Power to the People?
From Beirut to Hong Kong to Santiago, governments are eager to bring an end to mass demonstrations. But, in the absence of greater institutional responsiveness to popular grievances and demands, people are unlikely to stay home.
NEW YORK – People all over the world are resorting to mass demonstrations to express grievances and press unmet demands. While, in some ways, popular protests are a triumph of democratic principles and civic activism, they also carry serious risks, including violence by and against protesters. Their pervasiveness today points to a failure of governments, democratic and authoritarian alike, to hear, let alone meet, the needs of their people.
The issues at stake are wide-ranging. In Catalonia, demonstrators are demanding the release of nine separatist leaders facing lengthy prison sentences for their roles in the regional government’s failed attempt in 2017 to secede from Spain. In Chile, economic inequality is fueling increasingly violent demonstrations, triggered by a fare hike on the Santiago metro.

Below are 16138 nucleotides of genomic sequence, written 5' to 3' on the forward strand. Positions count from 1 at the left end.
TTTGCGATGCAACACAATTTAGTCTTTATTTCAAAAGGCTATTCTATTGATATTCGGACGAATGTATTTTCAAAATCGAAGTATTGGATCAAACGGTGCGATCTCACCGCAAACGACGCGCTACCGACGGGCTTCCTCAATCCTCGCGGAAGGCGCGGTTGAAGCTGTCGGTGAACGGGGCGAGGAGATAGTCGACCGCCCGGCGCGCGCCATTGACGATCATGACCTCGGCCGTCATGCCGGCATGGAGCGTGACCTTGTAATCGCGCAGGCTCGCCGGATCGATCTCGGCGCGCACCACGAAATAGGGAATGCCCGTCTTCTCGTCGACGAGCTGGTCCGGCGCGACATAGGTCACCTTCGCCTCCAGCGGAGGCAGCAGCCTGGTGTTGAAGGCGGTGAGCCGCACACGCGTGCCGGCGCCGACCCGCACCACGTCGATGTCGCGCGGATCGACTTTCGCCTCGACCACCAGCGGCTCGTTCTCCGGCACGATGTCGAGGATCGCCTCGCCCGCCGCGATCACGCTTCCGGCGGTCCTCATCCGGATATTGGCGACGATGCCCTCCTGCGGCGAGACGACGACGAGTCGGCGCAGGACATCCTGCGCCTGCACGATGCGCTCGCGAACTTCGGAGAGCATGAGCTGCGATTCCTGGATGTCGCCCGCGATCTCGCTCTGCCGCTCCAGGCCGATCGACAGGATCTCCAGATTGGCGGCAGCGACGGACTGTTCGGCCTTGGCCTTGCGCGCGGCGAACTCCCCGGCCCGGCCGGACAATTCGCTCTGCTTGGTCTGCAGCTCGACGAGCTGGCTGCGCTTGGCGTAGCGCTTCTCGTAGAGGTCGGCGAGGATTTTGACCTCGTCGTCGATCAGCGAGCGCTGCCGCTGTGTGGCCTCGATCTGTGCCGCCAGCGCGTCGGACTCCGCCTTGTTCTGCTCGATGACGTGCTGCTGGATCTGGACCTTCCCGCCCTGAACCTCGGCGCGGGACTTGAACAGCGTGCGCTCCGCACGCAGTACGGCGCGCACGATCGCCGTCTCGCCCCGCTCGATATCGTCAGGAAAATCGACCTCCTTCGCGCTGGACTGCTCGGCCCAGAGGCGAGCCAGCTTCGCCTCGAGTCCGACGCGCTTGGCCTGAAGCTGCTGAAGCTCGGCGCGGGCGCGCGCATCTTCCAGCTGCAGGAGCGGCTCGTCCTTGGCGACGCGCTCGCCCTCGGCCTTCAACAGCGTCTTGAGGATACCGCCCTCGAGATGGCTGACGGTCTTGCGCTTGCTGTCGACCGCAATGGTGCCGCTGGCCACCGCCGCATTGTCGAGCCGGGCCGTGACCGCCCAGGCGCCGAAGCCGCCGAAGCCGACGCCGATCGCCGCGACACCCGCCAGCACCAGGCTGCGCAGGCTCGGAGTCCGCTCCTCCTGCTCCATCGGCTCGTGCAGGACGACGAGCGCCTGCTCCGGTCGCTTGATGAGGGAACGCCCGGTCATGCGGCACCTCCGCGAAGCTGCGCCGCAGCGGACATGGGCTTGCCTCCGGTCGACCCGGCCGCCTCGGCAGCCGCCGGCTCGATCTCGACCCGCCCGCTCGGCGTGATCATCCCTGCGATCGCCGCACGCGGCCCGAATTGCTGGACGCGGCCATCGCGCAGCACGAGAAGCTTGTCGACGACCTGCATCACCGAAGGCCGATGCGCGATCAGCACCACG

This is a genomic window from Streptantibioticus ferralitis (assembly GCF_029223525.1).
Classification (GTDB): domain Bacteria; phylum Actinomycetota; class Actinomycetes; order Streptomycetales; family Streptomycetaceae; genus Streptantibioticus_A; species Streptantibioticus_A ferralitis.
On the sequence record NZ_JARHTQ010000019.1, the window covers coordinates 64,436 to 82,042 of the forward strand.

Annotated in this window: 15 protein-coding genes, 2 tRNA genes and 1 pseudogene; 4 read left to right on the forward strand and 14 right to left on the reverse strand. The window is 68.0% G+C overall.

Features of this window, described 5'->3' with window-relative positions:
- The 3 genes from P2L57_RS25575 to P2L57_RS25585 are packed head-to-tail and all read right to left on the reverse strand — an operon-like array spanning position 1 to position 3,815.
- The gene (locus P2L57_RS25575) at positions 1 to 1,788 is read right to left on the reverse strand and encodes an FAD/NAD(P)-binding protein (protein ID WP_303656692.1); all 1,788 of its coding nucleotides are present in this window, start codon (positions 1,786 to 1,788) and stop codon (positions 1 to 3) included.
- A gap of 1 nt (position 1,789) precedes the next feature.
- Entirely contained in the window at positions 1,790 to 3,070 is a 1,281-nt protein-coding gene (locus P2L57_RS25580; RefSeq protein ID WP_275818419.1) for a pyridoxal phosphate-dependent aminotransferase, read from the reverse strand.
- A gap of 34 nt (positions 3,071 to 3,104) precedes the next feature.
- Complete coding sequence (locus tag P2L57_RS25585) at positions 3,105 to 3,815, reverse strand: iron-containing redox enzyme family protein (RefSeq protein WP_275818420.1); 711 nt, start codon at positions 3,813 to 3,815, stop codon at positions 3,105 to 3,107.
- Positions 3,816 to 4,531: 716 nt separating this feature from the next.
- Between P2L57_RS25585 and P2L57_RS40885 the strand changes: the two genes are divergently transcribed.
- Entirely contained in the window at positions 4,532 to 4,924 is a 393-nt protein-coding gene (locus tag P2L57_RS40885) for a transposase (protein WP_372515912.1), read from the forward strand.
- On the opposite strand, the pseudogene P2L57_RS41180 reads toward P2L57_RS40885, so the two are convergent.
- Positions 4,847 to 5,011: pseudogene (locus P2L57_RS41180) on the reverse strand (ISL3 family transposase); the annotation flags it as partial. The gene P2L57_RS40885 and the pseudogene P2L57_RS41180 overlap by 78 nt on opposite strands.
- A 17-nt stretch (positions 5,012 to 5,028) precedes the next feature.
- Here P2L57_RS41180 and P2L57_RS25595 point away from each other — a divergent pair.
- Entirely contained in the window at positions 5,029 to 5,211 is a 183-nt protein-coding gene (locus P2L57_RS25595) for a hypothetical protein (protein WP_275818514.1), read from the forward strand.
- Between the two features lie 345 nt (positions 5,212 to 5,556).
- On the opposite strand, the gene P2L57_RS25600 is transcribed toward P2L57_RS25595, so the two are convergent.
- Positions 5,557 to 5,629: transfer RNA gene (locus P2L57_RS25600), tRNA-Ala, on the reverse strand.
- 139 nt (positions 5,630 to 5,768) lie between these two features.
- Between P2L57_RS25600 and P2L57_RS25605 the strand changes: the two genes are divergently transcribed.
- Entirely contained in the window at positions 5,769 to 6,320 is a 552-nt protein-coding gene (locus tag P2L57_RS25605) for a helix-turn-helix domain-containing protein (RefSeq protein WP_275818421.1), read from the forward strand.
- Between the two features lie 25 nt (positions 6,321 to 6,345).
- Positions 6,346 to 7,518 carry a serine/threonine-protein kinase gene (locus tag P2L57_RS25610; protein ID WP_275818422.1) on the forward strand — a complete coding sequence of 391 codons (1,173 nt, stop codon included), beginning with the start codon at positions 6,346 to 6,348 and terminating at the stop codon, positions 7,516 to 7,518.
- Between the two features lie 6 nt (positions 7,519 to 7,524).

In Lebanon, what began as protests against corruption and poor economic stewardship are now targeting the removal of the country’s decades-old sectarian kleptocracy. And in Hong Kong, protesters are resisting mainland China’s increasing encroachment on civil liberties and the rule of law in the city, and have already forced their government to withdraw the extradition bill that started it all.
We hope you're enjoying Project Syndicate.
To continue reading, subscribe now.
Get unlimited access to PS premium content, including in-depth commentaries, book reviews, exclusive interviews, On Point, the Big Picture, the PS Archive, and our annual year-ahead magazine.
Already have an account or want to create one to read two commentaries for free? Log in